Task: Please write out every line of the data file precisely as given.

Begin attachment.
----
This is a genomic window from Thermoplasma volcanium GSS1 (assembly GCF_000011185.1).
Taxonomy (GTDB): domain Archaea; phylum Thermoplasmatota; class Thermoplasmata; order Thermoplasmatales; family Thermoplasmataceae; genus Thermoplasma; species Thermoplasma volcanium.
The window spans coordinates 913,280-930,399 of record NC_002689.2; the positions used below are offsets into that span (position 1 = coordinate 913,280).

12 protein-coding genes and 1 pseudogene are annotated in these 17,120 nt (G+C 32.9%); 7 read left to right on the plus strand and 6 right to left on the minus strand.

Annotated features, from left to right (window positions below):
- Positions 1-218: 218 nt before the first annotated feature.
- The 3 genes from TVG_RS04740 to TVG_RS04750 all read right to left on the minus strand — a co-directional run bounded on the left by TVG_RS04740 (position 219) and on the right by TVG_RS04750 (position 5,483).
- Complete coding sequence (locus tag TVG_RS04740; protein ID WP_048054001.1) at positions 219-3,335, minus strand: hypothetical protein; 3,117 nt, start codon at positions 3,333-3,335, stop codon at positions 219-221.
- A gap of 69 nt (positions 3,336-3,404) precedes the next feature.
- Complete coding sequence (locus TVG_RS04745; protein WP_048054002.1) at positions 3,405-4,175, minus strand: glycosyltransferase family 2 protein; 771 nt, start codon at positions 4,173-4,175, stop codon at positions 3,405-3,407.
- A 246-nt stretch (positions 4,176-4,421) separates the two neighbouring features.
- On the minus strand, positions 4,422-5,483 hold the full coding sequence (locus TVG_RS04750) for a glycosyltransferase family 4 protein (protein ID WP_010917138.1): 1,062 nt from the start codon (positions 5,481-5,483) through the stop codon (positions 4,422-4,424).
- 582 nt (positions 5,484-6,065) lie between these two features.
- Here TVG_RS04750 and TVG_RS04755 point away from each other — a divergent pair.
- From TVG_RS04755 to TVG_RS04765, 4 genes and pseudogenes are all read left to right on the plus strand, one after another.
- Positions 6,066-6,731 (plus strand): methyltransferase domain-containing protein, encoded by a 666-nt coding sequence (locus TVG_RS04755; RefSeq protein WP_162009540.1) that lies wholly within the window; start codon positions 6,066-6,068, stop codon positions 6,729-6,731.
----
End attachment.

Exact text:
This is a genomic window from Thermoplasma volcanium GSS1 (assembly GCF_000011185.1).
Taxonomy (GTDB): domain Archaea; phylum Thermoplasmatota; class Thermoplasmata; order Thermoplasmatales; family Thermoplasmataceae; genus Thermoplasma; species Thermoplasma volcanium.
The window spans coordinates 913,280-930,399 of record NC_002689.2; the positions used below are offsets into that span (position 1 = coordinate 913,280).

12 protein-coding genes and 1 pseudogene are annotated in these 17,120 nt (G+C 32.9%); 7 read left to right on the plus strand and 6 right to left on the minus strand.

Annotated features, from left to right (window positions below):
- Positions 1-218: 218 nt before the first annotated feature.
- The 3 genes from TVG_RS04740 to TVG_RS04750 all read right to left on the minus strand — a co-directional run bounded on the left by TVG_RS04740 (position 219) and on the right by TVG_RS04750 (position 5,483).
- Complete coding sequence (locus tag TVG_RS04740; protein ID WP_048054001.1) at positions 219-3,335, minus strand: hypothetical protein; 3,117 nt, start codon at positions 3,333-3,335, stop codon at positions 219-221.
- A gap of 69 nt (positions 3,336-3,404) precedes the next feature.
- Complete coding sequence (locus TVG_RS04745; protein WP_048054002.1) at positions 3,405-4,175, minus strand: glycosyltransferase family 2 protein; 771 nt, start codon at positions 4,173-4,175, stop codon at positions 3,405-3,407.
- A 246-nt stretch (positions 4,176-4,421) separates the two neighbouring features.
- On the minus strand, positions 4,422-5,483 hold the full coding sequence (locus TVG_RS04750) for a glycosyltransferase family 4 protein (protein ID WP_010917138.1): 1,062 nt from the start codon (positions 5,481-5,483) through the stop codon (positions 4,422-4,424).
- 582 nt (positions 5,484-6,065) lie between these two features.
- Here TVG_RS04750 and TVG_RS04755 point away from each other — a divergent pair.
- From TVG_RS04755 to TVG_RS04765, 4 genes and pseudogenes are all read left to right on the plus strand, one after another.
- Positions 6,066-6,731 (plus strand): methyltransferase domain-containing protein, encoded by a 666-nt coding sequence (locus TVG_RS04755; RefSeq protein WP_162009540.1) that lies wholly within the window; start codon positions 6,066-6,068, stop codon positions 6,729-6,731.